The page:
Genre: YA Fantasy
Pub. Date: April 5, 2016
Other Books By Author: Bloodlines,
My Rating: 3.5 out of 5 stars
Goodreads says, "Big and sweeping, spanning from the refined palaces of Osfrid to the gold dust and untamed forests of Adoria, The Glittering Court tells the story of Adelaide, an Osfridian countess who poses as her servant to escape an arranged marriage and start a new life in Adoria, the New World. But to do that, she must join the Glittering Court. Both a school and a business venture, the Glittering Court is designed to transform impoverished girls into upper-class ladies who appear destined for powerful and wealthy marriages in the New World. Adelaide naturally excels in her training, and even makes a few friends: the fiery former laundress Tamsin and the beautiful Sirminican refugee Mira. She manages to keep her true identity hidden from all but one: the intriguing Cedric Thorn, son of the wealthy proprietor of the Glittering Court. When Adelaide discovers that Cedric is hiding a dangerous secret of his own, together they hatch a scheme to make the best of Adelaide’s deception. Complications soon arise—first as they cross the treacherous seas from Osfrid to Adoria, and then when Adelaide catches the attention of a powerful governor. But no complication will prove quite as daunting as the potent attraction simmering between Adelaide and Cedric. An attraction that, if acted on, would scandalize the Glittering Court and make them both outcasts in wild, vastly uncharted lands…"
The Countess of Rothford appears to have it all....money, power, prestige, beauty, but due to her dismal finances, her grandmother has arranged her marriage to a boring nobleman. The last thing she wants is another way for her grandmother to control her life. So, she comes up with a brilliant plan to escape to the New World. Her maid, Ada, has been selected to be a part of the Glittering Court, which is, essentially, a sort of school that transforms lower-class women into women that appear to be of finer breeding. The court also finds matches for the women in the New World. Ada doesn't want to go, so the Countess has figured out a way to go in her place and escape the clutches of her grandmother and her future betrothed. She presumes to be Ada, or Adelaide, instead and is whisked away to the finishing school in which she must pretend to not excel too much, even though we all know the curriculum is too easy for her. While there, she makes many new friends from various different backgrounds and catches the eye of the Glittering Court owner's son, Cedric. He finds out Adelaide's secret regarding who she truly is and to top it off, these two have feelings for one another. Plus, Adelaide finds out some of Cedric's dangerous secrets as well. Richelle Mead's The Glittering Court is an entertaining guilty pleasure, but there were aspects of this novel that just didn't work for me.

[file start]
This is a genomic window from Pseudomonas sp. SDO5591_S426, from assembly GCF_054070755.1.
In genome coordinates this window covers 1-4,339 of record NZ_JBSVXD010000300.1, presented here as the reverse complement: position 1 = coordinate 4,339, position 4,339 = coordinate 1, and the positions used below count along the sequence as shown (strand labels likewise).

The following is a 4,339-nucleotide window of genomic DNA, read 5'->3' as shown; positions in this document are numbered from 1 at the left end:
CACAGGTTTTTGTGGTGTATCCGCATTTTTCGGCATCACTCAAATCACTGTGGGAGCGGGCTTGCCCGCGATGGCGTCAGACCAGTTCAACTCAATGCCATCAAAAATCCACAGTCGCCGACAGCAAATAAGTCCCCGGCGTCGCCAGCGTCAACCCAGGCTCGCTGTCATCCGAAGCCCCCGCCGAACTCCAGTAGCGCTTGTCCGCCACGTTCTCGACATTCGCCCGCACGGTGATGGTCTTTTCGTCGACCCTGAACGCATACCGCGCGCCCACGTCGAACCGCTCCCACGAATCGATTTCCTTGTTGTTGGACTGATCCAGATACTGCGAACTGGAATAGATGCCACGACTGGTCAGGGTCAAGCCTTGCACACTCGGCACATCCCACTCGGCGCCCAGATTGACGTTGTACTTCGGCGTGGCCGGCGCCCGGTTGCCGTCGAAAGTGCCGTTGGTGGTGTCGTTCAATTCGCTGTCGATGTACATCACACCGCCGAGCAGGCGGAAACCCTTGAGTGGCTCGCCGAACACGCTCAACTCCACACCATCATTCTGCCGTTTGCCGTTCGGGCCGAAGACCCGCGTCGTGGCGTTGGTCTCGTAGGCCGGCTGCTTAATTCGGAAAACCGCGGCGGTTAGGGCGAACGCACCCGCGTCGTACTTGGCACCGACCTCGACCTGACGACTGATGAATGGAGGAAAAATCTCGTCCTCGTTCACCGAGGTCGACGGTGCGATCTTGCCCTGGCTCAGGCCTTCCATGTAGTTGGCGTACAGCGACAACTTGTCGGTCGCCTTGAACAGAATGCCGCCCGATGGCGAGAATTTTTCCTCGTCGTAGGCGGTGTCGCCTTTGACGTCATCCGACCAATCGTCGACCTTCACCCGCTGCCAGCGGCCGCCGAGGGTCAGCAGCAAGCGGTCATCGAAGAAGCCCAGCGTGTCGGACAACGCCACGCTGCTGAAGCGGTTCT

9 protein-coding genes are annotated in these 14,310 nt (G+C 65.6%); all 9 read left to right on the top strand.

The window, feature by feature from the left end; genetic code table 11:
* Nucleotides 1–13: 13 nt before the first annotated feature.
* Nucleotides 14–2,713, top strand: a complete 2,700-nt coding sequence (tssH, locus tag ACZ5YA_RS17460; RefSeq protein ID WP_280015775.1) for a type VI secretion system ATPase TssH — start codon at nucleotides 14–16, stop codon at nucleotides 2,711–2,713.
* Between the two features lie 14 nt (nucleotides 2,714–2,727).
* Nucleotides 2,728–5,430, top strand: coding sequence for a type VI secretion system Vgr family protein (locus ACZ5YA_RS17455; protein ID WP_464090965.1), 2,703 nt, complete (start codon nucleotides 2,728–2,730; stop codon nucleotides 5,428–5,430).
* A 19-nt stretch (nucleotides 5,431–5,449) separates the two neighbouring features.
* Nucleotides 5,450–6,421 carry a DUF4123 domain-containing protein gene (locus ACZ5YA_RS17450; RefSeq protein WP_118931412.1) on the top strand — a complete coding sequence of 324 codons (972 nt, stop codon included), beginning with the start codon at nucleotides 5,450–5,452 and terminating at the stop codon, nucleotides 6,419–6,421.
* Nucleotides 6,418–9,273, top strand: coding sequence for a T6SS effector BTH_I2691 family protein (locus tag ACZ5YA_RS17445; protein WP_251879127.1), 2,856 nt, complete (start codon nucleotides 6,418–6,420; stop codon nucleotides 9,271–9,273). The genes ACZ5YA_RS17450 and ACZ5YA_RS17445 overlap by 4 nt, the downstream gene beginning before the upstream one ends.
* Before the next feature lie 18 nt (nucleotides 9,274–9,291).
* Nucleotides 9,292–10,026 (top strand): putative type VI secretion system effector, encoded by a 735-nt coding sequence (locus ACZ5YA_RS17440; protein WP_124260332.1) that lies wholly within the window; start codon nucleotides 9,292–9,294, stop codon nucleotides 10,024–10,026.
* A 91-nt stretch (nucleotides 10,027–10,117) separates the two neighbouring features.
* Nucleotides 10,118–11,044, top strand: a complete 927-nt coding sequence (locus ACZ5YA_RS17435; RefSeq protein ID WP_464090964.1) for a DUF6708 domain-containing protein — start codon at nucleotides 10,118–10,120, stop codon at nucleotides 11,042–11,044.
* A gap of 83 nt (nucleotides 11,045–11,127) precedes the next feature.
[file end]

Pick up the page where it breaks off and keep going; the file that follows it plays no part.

When I think of Richelle Mead, I think of Rose from The Vampire Academy series. She is everything I like when it comes to a heroine, so I was hoping Adelaide would be the same way; however, that wasn't the case. Adelaide was hard to sympathize with. She wanted to escape her arraigned marriage, but had no problem being sent to the New World to, once again, end up in a possible arranged marriage. Even if she had a say as to who she married, she is sort of being "sold off" and I wasn't really sure why she would be comfortable with that. The feminist in me was sort of irritated by this aspect of the novel.
The time period of The Glittering Court reminded me of Regency England, but the fantasy world was a bit lacking. I needed more world-building and an explanation from Mead, because at times it was a bit confusing. It also was a mish-mash of settings, especially when it changed to a frontier story. So, needless to say, the various settings took me by surprise and were hard to get acclimated to.
What I liked about The Glittering Court was the fact that it reminded me of Cass's The Selection series. It is such a fun series...perfect for a day at the pool and in the same regards so is this novel as long as you can get past a few bumps in the road.
Although this wasn't my favorite book of the year and I expected so much more from Mead, I still was entertained. I can't say I am going to continue with the series, but if you are looking for a Selection-type of novel that has a variety of settings, give The Glittering Court a try. But if you are new to Mead, I urge you to read The Vampire Academy instead.